Is That a Fish in Your Ear - By Bellos, David


When I was an undergraduate, a story went around among students in my college that a fellow called Harris had refused to teach translation classes on the grounds that he did not know what “translation” was.

He’d challenged the faculty board to tell him what it was he was being asked to teach. Everyone knows what it is! they said. Translation has been taught here for centuries. But knowing how to perpetuate an academic tradition is not the same thing as knowing what you’re doing. Harris could not possibly teach a subject his seniors were unable to define.

We thought it a great giggle: a junior don had used a philosophical conundrum to get out of a chore and tied the fuddy-duddies into knots.

Despite the tantalizing puzzle set by Roy Harris at the start of my adult life, I have dared to teach translation for several decades since then. I have also translated many books and become the director of a program in translation and intercultural communication. So it’s about time I tried to answer his question.

However, answers are best found when the question itself is well put. “What is … ?” doesn’t normally provide a good prompt. It usually leads you headlong into hairsplitting disputes about the meanings of words.

The meaning of the word translation is not without interest, of course, and I’ve devoted one chapter of this book to the issue. But it isn’t as important as many other questions that arise just the same, whatever word we use.

Here are some of those other questions: What can we learn from translation? What does it teach us?

Many others then spring to mind: What do we actually know about translation? What is it about translation that we still need to find out?

We also have to ask: What do people mean when they offer opinions and precepts about the best way to translate? Are all translations the same kind of thing, or are there different operations involved in different kinds of translating? Is translating fundamentally different from writing and speaking, or is it just another aspect of the unsolved mystery of how we come to know what someone else means?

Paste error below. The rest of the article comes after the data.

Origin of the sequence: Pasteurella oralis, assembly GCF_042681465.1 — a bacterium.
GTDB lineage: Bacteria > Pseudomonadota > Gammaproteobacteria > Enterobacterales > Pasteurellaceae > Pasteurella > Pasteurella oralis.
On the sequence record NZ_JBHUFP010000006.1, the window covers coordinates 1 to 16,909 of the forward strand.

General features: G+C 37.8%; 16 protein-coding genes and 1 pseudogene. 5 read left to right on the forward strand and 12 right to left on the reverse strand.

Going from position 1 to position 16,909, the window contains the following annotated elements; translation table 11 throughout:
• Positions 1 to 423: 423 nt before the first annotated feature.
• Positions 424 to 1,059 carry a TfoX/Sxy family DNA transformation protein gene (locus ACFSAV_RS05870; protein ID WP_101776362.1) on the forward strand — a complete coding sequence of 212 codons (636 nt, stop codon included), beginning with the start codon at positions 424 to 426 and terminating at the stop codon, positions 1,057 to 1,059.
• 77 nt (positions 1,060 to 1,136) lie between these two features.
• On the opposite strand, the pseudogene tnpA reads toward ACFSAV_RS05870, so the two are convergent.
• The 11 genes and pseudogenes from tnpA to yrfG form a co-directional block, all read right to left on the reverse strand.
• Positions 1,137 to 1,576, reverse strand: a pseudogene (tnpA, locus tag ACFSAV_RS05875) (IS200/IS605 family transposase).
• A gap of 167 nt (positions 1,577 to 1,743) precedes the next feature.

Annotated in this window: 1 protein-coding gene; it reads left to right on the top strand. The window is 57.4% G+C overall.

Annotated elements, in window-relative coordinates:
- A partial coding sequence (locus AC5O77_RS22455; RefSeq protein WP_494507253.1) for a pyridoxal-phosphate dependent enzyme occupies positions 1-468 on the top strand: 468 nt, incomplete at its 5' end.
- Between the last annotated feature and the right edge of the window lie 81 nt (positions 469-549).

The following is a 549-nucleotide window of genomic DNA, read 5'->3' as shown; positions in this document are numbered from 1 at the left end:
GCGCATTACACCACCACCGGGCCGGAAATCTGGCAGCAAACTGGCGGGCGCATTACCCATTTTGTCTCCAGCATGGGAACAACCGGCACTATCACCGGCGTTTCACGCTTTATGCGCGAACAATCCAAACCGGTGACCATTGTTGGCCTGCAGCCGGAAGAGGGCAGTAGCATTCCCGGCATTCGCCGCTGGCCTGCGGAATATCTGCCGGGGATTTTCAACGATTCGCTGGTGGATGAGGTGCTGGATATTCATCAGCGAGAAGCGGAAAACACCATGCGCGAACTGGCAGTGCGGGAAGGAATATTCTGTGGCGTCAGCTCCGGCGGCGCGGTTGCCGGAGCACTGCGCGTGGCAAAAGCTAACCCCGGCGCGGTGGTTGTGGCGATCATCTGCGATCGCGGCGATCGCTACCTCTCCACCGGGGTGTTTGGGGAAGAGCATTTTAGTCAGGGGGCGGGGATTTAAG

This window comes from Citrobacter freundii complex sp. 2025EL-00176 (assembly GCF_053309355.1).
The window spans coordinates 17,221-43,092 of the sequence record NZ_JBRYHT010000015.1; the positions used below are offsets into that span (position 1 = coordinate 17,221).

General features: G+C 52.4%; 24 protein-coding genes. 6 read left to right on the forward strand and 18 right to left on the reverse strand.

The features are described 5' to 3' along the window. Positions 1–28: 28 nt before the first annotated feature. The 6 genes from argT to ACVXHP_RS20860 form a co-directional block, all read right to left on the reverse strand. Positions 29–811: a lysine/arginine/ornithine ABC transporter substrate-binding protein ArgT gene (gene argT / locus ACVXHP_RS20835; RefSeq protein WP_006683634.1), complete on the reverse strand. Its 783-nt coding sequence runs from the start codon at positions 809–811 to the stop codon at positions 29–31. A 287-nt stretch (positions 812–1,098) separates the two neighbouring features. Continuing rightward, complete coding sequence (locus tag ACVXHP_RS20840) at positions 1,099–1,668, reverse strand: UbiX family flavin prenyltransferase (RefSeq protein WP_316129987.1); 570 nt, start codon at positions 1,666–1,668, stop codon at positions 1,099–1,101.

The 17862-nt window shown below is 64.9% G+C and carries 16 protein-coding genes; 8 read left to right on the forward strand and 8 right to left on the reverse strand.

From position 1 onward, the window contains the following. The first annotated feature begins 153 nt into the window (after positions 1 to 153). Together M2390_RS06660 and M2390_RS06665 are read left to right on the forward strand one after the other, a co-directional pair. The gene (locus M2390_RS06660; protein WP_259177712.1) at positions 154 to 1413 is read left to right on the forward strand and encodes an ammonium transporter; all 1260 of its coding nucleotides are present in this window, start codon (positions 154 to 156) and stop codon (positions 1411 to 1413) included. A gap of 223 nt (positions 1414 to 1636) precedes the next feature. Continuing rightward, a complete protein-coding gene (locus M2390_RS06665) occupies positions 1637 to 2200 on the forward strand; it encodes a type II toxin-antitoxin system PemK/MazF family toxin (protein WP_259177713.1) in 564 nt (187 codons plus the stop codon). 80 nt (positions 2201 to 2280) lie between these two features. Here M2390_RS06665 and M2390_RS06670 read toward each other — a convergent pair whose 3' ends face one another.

This isn’t a book that tells you how to translate, or how I translate. There are plenty of good books of those kinds; there’s no need to add a lesser one to the pile.

Instead, it is made of stories and examples and arguments that circle around what seems to me to be the real issue—understanding what translation does.

I’ve tried to paint a big picture by exploring the role of translation in cultural, social, and human issues of many kinds. To do so, I’ve used scholarly books and articles and exploited many erudite friends, but in many places I’ve also drawn on personal experience.

As I grew up in England and live in the United States, the point of view of this book is located unambiguously in the English-speaking world.

Because English is currently the dominant interlanguage of the world, English speakers who aren’t involved in translation have a harder time than most others in understanding what translation is. That’s my main reason for writing about it.

Finding out what translation has done in the past and does today, finding out what people have said about it and why, finding out whether it is one thing or many—these inquiries take us far and wide, to Sumer, Brussels, and Beijing, to comic books and literary classics, and into the fringes of disciplines as varied as anthropology, linguistics, and computer science. What translation does raises so many answerable questions that we can leave the business of what it is to the side for quite some time.


What Is a Translation?

Douglas Hofstadter took a great liking to this short poem by the sixteenth-century French wit Clément Marot:

Ma mignonne,

Je vous donne

Le bon jour;

Le séjour

C’est prison.



Puis ouvrez

Votre porte

Et qu’on sorte


Car Clément

Le vous mande.

Va, friande

De ta bouche,

Qui se couche

En danger

Pour manger


Si tu dures

Trop malade,

Couleur fade

Tu prendras,

Et perdras


Dieu te doint

Santé bonne,

Ma mignonne.

He sent a copy of it to a great number of his friends and acquaintances and asked them to translate it into English, respecting as well as they could the formal properties that he identified in it:

(1) 28 lines (2) of 3 syllables each (3) in rhyming couplets (4) with the last line being the same as the first; (5) midway the poem changes from formal (vous) to informal (tu) and (6) the poet puts his own name directly into the poem.1

Hofstadter, a cognitive scientist at Indiana University, got many dozens of responses over the following